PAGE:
While there were no really surprises I did encounter one slight problem which turned out to be user-error. The 24mm lens is very wide (think the equivalent of 15mm in 35mm format) thus there's not much room for movements or in this case user-error. The first images I shot all showed a very slight case of vignetting in the upper left corner. This turned out to be my fault as I hadn't ensured the camera was set to zero movements (no rise or fall or side shifting).
What I did find was a superior lens for landscape work one which I am looking forward to using (a lot).
Okay I fussed up on the 24mm however the 120mm posed no problems at all. I tested the lens with movements out to 15mm (left and right) and still came up with a great image. The 120mm lens I have is the WDS-574; a short barrel lens-panel. This version has a split back focal length, existing of a shorter lensplate and a rear extension unit. Cambo's website state "This combination allows for optimized shift without vignetting from the lensboard." I've taken this out as far as 15mm without any problems and plan on testing it at 20mm very shortly.
Samples of individual images shot at 15mm shifts:
Panorama using the two images:
I also want to include some information on the groundglass and focusing hood.
I used the combination to achieve the following
While the groundglass does make it easier to properly frame the image as well as assist in focusing and movements and I'm glad to have these I don't yet know just how much they will be used in my daily workflow.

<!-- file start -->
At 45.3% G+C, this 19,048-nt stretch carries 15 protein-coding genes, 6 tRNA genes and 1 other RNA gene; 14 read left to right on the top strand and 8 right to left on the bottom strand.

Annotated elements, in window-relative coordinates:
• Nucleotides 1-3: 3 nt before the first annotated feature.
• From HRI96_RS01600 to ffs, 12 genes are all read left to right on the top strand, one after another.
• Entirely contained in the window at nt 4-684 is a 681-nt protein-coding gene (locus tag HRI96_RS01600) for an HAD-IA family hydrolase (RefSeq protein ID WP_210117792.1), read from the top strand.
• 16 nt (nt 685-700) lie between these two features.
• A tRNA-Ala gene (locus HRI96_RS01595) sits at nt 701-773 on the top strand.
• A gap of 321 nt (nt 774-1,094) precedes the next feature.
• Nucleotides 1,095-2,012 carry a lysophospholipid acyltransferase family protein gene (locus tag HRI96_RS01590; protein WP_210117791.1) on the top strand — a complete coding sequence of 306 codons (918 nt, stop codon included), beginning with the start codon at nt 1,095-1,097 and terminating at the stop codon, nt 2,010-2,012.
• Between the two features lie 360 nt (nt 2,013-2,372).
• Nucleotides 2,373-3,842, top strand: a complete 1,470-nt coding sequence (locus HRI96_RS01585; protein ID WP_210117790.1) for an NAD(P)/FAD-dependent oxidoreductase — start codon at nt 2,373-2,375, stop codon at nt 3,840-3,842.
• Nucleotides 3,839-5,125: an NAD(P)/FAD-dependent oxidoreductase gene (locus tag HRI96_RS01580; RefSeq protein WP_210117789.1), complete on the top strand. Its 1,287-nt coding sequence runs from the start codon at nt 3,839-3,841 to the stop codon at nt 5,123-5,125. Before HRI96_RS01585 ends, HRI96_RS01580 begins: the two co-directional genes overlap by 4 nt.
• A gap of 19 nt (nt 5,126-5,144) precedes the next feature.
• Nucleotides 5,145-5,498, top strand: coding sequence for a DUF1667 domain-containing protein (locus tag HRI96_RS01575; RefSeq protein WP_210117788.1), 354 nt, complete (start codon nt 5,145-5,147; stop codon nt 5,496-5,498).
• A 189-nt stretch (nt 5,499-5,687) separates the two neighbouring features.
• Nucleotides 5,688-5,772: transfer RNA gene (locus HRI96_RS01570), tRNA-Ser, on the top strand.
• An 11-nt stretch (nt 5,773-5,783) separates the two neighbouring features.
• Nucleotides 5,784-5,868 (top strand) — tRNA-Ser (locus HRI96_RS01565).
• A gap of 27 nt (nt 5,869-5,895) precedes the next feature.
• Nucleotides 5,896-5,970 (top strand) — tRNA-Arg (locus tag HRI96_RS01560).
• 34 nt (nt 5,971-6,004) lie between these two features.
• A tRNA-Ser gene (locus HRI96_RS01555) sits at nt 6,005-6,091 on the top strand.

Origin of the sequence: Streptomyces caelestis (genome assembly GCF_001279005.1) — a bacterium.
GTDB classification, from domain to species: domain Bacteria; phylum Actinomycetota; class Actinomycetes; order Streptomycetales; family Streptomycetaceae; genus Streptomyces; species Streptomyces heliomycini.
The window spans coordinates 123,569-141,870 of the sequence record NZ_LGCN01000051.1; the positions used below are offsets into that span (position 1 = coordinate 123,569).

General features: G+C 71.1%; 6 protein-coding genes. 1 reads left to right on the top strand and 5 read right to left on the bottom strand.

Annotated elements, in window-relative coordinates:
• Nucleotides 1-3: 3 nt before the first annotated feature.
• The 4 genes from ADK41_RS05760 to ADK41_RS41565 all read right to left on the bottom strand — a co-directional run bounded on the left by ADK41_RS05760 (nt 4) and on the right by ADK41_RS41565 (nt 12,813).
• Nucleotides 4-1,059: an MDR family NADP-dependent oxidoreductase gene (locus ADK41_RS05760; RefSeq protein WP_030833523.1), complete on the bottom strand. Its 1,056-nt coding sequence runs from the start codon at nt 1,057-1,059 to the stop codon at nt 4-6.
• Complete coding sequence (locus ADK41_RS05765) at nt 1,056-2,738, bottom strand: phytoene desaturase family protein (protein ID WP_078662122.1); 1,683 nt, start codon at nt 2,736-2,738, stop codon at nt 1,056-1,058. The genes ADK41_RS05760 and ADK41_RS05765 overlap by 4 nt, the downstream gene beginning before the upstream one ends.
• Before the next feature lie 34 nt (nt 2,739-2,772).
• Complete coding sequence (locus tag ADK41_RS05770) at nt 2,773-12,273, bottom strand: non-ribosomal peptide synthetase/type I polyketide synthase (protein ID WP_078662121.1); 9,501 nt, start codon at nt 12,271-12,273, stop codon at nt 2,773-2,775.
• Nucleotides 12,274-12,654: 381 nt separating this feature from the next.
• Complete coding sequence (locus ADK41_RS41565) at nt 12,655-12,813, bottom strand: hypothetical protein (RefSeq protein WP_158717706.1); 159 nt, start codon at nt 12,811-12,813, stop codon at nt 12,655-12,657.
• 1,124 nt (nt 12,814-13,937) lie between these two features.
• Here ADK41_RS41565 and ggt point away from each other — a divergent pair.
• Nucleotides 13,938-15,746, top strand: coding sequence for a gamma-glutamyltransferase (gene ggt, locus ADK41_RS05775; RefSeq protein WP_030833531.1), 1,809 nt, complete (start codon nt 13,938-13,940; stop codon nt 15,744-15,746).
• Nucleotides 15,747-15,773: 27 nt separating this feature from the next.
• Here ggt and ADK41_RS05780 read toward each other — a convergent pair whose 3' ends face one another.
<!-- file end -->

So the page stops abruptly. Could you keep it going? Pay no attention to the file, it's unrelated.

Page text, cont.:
My original thought was to use the groundglass to help me using filters such as Sing Ray Blue-N-Gold however I found it useful in the field to compose a shot. It now appears that I'll be using this combination much more than I had thought.
I now have four lens to choose from, 24mm, 35mm, 72mm and the 120mm all of which are capable of capturing stunning images so long as I keep my part of the bargain. There's no doubt that I have the best combination camera, digital back and lens for my work.
Sandy and I are off to Sedona in a couple weeks where I plan to use this kit to its fullest so stay tuned for more information and images.
Thanks for allowing me to share and as always please feel free to leave a comment.
Don, It will be interesting to see how you like focusing with the ground glass. I was going to pick one up but passed after using the cambo for a few weeks.ReplyDelete
Ed - I've never had a problem w/focusing just wanted to use this for filters so I can stop getting wierd colors when I thought everything was okay. I guess the two-part reason is easier for filters and composition. Jury is still out on just how often I use it...ReplyDelete
HI Don, I am looking at purchasing the Cambo Rs and P45+ with the 43XL on a Tilt/Shift mount. How useful do you think the ground glass would be for focussing using tilt movements. Do you think the magnifying hood would pick up sharp focus in landscape middle ground vs close focus? Cheers Nick.ReplyDelete
I sold my ground glass before Cambo released their T/S lensboards so I really can't be of much help. I wear tri-focals and it was a huge PIA to use the glass for focusing however it helped a lot with filter placement.
That said, I have used a groundglass with a Cambo Ultima 23 and found it very helpful for focusing and tile/shifting so I'll go on a ledge here and say it should be beneficial with the WRS.
The folks you should be contacting on this is Dave Gallagher or Doug Peterson at Capture Integration (contact Doug first).
Just saw my earlier comment from May 26, 2009; I've sold the groundglass since that date and now use the Cambo Viewfinder w/masks for my 35 and 72mm lenses.